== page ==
Appz – Short for applications. For example, Microsoft Office XP, Photoshop etc. The z differentiates official, legitimate releases from illegal ones.
ASCII – American Standard Code for Information Interchange: a character set that emerged out of the necessity to convey digital information via computers prior to the existence of images and more sophisticated text formats. To view an example refer to any nfo file past or present – the structure remains identical as much to honour a tradition as to communicate information in the most simplistic way possible.
ASF File – An acronym for Advanced Systems Format; Microsoft’s proprietry video/audio wrapper, specifically designed for the purpose of streaming digital content over the internet. As speed of transfer is the top priority, quality is usually inferior to that of non-streamable media.
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Backup – In theory, the word backup refers to a replica of an original CD created for the purpose of preservation and made available by a supposedly reputable supplier. More likely, however, the term is used in a feeble attempt to make illegal software look more legitimate to avoid the watchful gaze of the authorities. Personal backups can also be made on an individual basis using CD/DVD cloning software such as Alcohol 120% and CD/DVD Clone. The authors of these tools are able to remain operational because they work on the premise that their software should only be brought into play to allow people to make duplicates of discs they legally own.
Banner Site – Password and username restricted FTP site. To aquire the correct login details you must click on several banners and search for designated keywords within the web pages which follow. Sometimes you are required to register an account at various subscription based sites because these keywords are otherwise inaccessible. The owner of the FTP site procures payment from these affiliates on a per click or per registration basis.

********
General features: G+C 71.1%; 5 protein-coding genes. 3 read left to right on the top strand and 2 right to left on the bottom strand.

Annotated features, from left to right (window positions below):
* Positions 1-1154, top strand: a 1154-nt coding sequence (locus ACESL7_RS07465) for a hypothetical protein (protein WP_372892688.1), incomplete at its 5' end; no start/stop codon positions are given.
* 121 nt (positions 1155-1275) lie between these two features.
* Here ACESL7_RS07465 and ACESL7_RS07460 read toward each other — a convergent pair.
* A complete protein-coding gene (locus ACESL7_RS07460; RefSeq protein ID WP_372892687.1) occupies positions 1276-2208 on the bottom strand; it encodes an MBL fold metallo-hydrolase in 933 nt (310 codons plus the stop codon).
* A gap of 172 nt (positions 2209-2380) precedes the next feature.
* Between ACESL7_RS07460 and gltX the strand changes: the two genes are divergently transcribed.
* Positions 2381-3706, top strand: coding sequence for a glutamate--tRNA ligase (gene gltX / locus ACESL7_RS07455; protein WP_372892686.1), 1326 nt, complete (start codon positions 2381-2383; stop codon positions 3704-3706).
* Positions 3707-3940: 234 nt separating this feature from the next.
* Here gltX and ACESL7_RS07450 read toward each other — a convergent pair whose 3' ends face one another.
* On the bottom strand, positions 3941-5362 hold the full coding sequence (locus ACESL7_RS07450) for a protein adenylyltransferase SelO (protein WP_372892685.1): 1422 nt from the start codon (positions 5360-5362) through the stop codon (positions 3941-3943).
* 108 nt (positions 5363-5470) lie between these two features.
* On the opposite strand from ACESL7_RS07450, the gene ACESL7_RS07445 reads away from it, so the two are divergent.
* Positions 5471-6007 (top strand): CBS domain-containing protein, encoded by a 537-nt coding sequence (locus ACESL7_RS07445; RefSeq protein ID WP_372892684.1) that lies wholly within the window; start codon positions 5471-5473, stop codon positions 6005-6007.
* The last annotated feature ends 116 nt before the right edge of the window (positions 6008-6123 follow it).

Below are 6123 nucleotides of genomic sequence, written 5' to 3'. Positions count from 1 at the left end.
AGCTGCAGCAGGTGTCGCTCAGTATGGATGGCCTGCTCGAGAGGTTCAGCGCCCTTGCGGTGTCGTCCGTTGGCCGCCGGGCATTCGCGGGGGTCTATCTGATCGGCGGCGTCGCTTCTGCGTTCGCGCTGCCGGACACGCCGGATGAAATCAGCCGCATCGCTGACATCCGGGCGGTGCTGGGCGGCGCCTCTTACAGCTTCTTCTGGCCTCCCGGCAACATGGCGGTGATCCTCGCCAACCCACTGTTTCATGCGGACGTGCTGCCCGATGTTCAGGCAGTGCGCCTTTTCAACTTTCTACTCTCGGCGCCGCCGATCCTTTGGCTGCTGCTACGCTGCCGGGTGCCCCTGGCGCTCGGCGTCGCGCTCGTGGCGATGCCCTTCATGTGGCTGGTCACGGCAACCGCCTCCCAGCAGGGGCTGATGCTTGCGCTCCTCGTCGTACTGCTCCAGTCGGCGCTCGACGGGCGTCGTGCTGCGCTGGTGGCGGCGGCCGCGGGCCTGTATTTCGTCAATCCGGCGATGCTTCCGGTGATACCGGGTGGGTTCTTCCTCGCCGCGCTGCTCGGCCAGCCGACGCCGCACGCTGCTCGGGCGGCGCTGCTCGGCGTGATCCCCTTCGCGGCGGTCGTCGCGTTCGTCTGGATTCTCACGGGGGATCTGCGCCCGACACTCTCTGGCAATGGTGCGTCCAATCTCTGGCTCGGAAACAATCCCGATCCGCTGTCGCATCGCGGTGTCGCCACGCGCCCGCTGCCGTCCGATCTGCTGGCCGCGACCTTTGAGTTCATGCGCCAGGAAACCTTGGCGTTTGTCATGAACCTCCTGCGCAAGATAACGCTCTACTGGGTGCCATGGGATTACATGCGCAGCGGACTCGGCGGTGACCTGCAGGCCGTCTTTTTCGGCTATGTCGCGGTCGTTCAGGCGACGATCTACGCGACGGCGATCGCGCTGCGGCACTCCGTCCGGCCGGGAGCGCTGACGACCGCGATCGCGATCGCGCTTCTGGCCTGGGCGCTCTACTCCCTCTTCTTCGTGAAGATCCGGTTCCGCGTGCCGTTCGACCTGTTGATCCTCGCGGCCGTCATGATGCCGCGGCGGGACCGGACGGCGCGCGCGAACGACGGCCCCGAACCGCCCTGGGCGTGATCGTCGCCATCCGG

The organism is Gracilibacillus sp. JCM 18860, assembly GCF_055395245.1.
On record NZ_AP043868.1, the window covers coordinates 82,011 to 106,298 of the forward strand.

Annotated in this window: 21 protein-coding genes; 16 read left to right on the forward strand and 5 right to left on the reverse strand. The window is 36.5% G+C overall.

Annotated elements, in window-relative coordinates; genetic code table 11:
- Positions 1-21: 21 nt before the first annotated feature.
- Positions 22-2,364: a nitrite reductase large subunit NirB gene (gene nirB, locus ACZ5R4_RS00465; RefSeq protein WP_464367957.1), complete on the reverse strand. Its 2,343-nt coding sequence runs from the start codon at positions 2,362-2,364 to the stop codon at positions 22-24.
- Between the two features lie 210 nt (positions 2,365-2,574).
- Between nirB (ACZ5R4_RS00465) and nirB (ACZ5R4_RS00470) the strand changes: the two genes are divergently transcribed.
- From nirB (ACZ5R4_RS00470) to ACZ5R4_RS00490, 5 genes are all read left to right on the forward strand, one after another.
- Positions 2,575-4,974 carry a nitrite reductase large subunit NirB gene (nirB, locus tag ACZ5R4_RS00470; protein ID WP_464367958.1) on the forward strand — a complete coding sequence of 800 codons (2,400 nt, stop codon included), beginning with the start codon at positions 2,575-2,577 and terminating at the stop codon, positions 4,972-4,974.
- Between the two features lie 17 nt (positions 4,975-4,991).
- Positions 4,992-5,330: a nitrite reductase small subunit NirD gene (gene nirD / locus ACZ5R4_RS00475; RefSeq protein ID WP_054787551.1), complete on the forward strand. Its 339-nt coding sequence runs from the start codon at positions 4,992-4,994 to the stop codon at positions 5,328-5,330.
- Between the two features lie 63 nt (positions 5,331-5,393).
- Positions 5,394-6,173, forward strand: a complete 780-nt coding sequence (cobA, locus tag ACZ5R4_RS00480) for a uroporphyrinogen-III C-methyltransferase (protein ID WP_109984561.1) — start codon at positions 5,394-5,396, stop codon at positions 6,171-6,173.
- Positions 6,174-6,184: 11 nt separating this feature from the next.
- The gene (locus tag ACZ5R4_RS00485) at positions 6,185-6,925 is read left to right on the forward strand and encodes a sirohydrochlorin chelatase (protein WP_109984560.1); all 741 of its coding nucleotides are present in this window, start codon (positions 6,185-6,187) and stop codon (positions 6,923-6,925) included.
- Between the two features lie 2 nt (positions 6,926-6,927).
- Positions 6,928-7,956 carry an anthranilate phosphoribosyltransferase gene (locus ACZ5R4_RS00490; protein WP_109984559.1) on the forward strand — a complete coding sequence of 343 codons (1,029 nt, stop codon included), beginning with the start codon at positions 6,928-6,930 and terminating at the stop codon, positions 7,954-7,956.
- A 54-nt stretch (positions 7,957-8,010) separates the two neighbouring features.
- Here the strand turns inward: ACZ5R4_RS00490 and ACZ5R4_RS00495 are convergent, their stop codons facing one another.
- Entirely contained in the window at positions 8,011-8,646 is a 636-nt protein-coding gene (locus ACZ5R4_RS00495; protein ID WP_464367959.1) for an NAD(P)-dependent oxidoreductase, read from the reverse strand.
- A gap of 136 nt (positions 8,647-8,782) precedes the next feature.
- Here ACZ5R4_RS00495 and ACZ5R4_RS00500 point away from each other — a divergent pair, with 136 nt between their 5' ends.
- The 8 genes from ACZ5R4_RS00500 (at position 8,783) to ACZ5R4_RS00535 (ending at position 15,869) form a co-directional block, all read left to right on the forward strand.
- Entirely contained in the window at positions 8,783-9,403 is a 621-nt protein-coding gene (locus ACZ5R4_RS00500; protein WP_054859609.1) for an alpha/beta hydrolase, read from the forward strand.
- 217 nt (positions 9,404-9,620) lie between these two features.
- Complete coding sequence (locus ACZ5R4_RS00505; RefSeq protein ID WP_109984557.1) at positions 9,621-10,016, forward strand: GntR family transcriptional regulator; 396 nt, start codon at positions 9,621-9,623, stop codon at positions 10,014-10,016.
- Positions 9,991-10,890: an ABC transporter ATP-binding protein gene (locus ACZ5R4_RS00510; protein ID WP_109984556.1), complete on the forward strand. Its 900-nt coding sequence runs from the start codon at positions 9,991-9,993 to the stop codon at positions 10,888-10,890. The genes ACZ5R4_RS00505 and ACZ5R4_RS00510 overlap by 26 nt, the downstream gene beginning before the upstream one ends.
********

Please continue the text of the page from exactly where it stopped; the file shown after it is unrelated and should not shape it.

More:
Beta – Refers to an unpolished, incomplete piece of software that is released to the public for bug testing as a quality control measure.
Bin File – An image of a CD contained within a single, uncompressed archive file. As these comprise the entire contents of a given CD, they tend to be CD sized i.e. roughly 700mb. Often they occupy more space than would the contents of the CD alone if simply copied and pasted to the hard drive. This is because it is necessary to store extra information relating to the data structure of a CD alongside its actual content so it can be referenced during the burning process. Bin files can be extracted or burnt, with or without an accompanying ‘cue’ file (see corresponding glossary entry for a definition) using a variety of image manipulation tools such as CD-R Win, ISO Buster, Ultra ISO, Nero and so on.
BSA – An acronym for Business Software Alliance, an organisation who are responsible for enforcing anti-piracy litigation. Similar groups in charge of controlling software theft include SIIA, SPA and ELSPA.
BSOD – Many people read about BSODs on forums and assume that they’re being insulted. Fear not, there is no need to get paranoid. It is actually an acronym for ‘Blue Screen Of Death’, a serious Windows error message which is reported in white text on a blue background. These can occur for a multitude of reasons (old Bill likes to keep us guessing!) and are the bane of PC user’s lives.
Bulletin Board – A virtual meeting place on the web similar to a chat room except that it isn’t in real time. One person leaves a message, then others come along, read it and add a reply. Each new discussion is called a ‘new thread’ and has its own link and web page associated with it for organisational purposes. Whenever a new topic is created, the older topics are pushed one place downwards in the list. Whenever someone replies to an older topic it is brought back to the top of the list to make it easy to see at a glance which ones are ‘active’. See the bulletin board tutorial for more detailed information.